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S&H string quartet concert review:

YSAΫE QUARTET Franck Beethoven Bach Wigmore Hall 16 June 2002 (PGW)


César Franck's quartet in D major (1889) was performed in Paris to acclamation by EugeneYsaÿe and his own quartet in early 1890, and again at a reception in Franck's honour, after which the composer 'could die a happy man - which, six months later, he did' (Gerald Larner). Some fifty and more years ago I had shellac 78s of it, and the many side-breaks are noted in my Eulenberg miniature score. I had never heard it since then (and never at all live) but, such are the vagaries of elderly memory, it was like meeting a near-forgotten old friend, whose way of talking and familiar turns of phrase are fixed in the brain's deepest recesses. Yet it was an influential work, and it is suggested that those of Debussy & Ravel (which soon afterwards supplanted it in favour) would not have been composed without the Franck as a model. Unfailingly mellifluous, learnedly cyclic in its thematic development and structures, it proceeds in a leisurely manner for 50 minutes, though with a quicksilver Scherzo more like Mendelssohn. A very welcome re-acquaintance, and it does not deserve to languish in oblivion.

The Ysaÿe Quartet clearly has it in their bones and followed this with one of the finest performances of Beethoven's Op. 130 and the Op. 133 Grosse Fuge that I have ever encountered, making a mockery of Gerald Larner's endorsement in the programme notes of suggestions that the latter is better served by dozens of strings than four. Their tone was light and the brief central movements had a serenade-like quality, perfectly framing the Cavatina, given with a 'dead' tone in the beklemmt central section which 'almost chokes on its emotion - as eloquent as anything in opera' (Larner). Completely unfazed at the end of a strenuous programme, they made light of the difficulties of the Grosse Fuge and were able to clarify the textures without strain. Guillaume Sutre is a remarkable leader who never dominates unduly, and retains beautiful tone and perfect intonation up into the stratosphere. The first of Bach's Art of Fugue was a perfect help to come down to earth, suave and played practically without vibrato, just like period musicians.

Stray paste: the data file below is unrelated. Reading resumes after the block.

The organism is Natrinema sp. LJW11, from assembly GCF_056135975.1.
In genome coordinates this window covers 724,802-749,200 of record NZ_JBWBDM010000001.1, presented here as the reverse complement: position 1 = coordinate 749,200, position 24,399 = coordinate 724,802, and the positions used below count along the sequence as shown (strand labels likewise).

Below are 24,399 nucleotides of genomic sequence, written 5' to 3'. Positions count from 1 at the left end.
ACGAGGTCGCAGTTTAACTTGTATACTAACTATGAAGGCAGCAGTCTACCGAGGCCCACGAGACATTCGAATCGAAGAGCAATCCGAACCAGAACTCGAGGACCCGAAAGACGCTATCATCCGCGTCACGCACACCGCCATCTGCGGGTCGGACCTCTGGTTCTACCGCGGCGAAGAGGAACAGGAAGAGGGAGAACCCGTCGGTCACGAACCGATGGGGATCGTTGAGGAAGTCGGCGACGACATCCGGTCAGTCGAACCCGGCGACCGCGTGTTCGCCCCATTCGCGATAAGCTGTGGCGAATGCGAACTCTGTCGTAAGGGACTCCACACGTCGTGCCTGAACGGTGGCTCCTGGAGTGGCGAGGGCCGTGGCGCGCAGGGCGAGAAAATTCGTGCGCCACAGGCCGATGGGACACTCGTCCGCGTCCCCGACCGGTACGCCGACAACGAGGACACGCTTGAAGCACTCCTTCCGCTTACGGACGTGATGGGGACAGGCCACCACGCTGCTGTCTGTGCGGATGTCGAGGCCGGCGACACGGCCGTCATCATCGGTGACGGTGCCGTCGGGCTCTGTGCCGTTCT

Peter Grahame Woolf


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